Fostering a better world through business education

As climate change and inequality increasingly threaten human well-being, businesses are under pressure to replace profit maximization with people and planetary concerns; the same is true for business education.

As we show in this FT report on responsible business education, there are already many examples of business schools adapting to calls for reform from students, teachers, employers and the community alike.

The FT covers these issues in its business education report and is tweaking the methodology of its business school rankings to increase scrutiny and recognition of activities around sustainability and social purpose.

But indicators have their limitations. As the broader debate on corporate environmental, social and governance responsibility demonstrates, some topics are difficult to quantify easily, comparablely and comprehensively. The same applies to education, which plays a key role in preparing the next generation of managers and entrepreneurs.

This is why we launched the Responsible Business Education Awards last year to ensure a qualitative analysis of the wider campaign to showcase, reward and motivate individual examples of best practice.

We thank distinguished judges from the corporate world, nonprofits, academia and more who have deep expertise and passion in their field.

An important conclusion from the second year of the awards is that the strength of the inaugural winners was not a one-off. We received another impressive list of entries from around the world and identified a number of outstanding projects for the shortlist and joint winners.

This year, we revised our criteria. After focusing in 2022 on alumni ‘changemaker’ entrepreneurs and intrapreneurs as key ‘outputs’ from the Business School, we shift focus in 2023. We look for real work examples of students “learning by doing” in our project sessions with third party organisations.

While the efforts of individual winners are commendable, their work also highlights the important role of the mechanisms that connect them to useful projects. For example, ESMT in Berlin has a Responsible Leaders Fellowship that allows MBA and MSc graduates to provide pro bono support to organizations addressing social challenges in low-income countries.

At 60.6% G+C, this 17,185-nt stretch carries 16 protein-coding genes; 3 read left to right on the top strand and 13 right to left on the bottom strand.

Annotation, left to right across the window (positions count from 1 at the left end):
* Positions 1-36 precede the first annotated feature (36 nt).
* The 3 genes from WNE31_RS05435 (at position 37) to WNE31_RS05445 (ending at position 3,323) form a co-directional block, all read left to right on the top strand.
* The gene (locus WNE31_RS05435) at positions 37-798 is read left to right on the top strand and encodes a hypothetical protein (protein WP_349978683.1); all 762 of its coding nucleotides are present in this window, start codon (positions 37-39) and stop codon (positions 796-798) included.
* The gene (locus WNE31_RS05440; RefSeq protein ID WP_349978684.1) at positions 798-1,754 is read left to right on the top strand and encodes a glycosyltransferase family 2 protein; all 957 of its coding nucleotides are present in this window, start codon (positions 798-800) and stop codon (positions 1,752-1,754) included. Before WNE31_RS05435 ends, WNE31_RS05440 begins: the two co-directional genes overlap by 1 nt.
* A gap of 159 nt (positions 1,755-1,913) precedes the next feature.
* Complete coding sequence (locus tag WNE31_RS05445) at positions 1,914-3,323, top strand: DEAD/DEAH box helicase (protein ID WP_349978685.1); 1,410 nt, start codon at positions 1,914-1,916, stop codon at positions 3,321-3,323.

For another winner, the Hult Prize is an important hotbed for a global competition that challenges university students to solve social problems through business and provides funding to help them test their ideas.

Recognizing the central role of classroom teaching, our second award this year is for innovative teaching methods – with a particular focus on decision-making for sustainable development or climate change adaptation.

A growing number of business schools offer a wealth of relevant teaching cases that are influential because they reach large numbers of students. The judges concluded that some of the best material goes beyond traditional cases, offering online training, simulations, coaching, mentoring and even meditation.

Many articles are co-authored by multiple authors from different business schools and are made available online for free to reach as many peers elsewhere as possible.

Final awards are awarded to academic research with social impact and practical evidence. Better works are usually written by multiple authors from different institutions, departments and countries, and published in a wide range of channels.

Attributing causality is no easy task. Yet academia often continues to define impact simply as the fact of publication in specialized journals that offer rigorous peer review but have a limited readership. The better ones will at least seek out or pay attention to their research reports in the media and practitioner outlets.

In contrast, the best entries describe the authors’ efforts to disseminate their ideas more widely, engage in public debate, and participate directly in decision-making in public and private sector organizations. In fields as diverse and important as modern slavery and organ transplantation, their indicators of success are far more dramatic.

Good academic researchers may not always be the best candidates to disseminate or implement their ideas more widely, nor should the pressure to come up with practical applications compromise their intellectual freedom.

However, business schools need to do more to encourage them to focus on societal challenges, connect their ideas to action, and overhaul incentives that are too well suited to research that is disconnected from teaching or outcomes.

We welcome feedback on these awards, including ideas for improvement and suggestions on how we can ensure we receive deeper and broader future submissions – especially from business schools outside of North America and Western Europe.

Andrew Jack is Global Education Editor at the Financial Times

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